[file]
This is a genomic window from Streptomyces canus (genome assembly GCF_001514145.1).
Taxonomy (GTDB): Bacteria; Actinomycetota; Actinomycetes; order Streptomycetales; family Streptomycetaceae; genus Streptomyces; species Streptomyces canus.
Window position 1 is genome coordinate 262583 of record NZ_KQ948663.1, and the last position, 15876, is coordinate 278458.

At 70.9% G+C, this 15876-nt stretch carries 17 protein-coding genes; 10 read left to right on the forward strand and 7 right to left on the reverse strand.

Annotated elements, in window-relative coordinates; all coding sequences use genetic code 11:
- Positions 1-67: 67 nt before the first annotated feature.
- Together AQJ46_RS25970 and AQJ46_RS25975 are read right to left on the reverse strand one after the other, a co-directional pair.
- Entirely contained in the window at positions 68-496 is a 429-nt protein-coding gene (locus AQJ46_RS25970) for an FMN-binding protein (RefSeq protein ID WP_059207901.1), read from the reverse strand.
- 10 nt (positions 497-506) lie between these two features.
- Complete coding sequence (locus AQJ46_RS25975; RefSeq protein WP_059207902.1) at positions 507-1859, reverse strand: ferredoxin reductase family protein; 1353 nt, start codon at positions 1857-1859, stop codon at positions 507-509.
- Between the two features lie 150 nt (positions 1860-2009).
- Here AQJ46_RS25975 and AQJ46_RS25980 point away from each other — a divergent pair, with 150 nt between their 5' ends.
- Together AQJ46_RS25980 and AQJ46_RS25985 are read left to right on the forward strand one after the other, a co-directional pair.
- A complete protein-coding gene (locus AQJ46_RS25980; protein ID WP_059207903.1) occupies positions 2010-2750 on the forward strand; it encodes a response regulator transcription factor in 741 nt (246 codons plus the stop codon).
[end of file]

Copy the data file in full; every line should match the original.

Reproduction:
This is a genomic window from Streptomyces canus (genome assembly GCF_001514145.1).
Taxonomy (GTDB): Bacteria; Actinomycetota; Actinomycetes; order Streptomycetales; family Streptomycetaceae; genus Streptomyces; species Streptomyces canus.
Window position 1 is genome coordinate 262583 of record NZ_KQ948663.1, and the last position, 15876, is coordinate 278458.

At 70.9% G+C, this 15876-nt stretch carries 17 protein-coding genes; 10 read left to right on the forward strand and 7 right to left on the reverse strand.

Annotated elements, in window-relative coordinates; all coding sequences use genetic code 11:
- Positions 1-67: 67 nt before the first annotated feature.
- Together AQJ46_RS25970 and AQJ46_RS25975 are read right to left on the reverse strand one after the other, a co-directional pair.
- Entirely contained in the window at positions 68-496 is a 429-nt protein-coding gene (locus AQJ46_RS25970) for an FMN-binding protein (RefSeq protein ID WP_059207901.1), read from the reverse strand.
- 10 nt (positions 497-506) lie between these two features.
- Complete coding sequence (locus AQJ46_RS25975; RefSeq protein WP_059207902.1) at positions 507-1859, reverse strand: ferredoxin reductase family protein; 1353 nt, start codon at positions 1857-1859, stop codon at positions 507-509.
- Between the two features lie 150 nt (positions 1860-2009).
- Here AQJ46_RS25975 and AQJ46_RS25980 point away from each other — a divergent pair, with 150 nt between their 5' ends.
- Together AQJ46_RS25980 and AQJ46_RS25985 are read left to right on the forward strand one after the other, a co-directional pair.
- A complete protein-coding gene (locus AQJ46_RS25980; protein ID WP_059207903.1) occupies positions 2010-2750 on the forward strand; it encodes a response regulator transcription factor in 741 nt (246 codons plus the stop codon).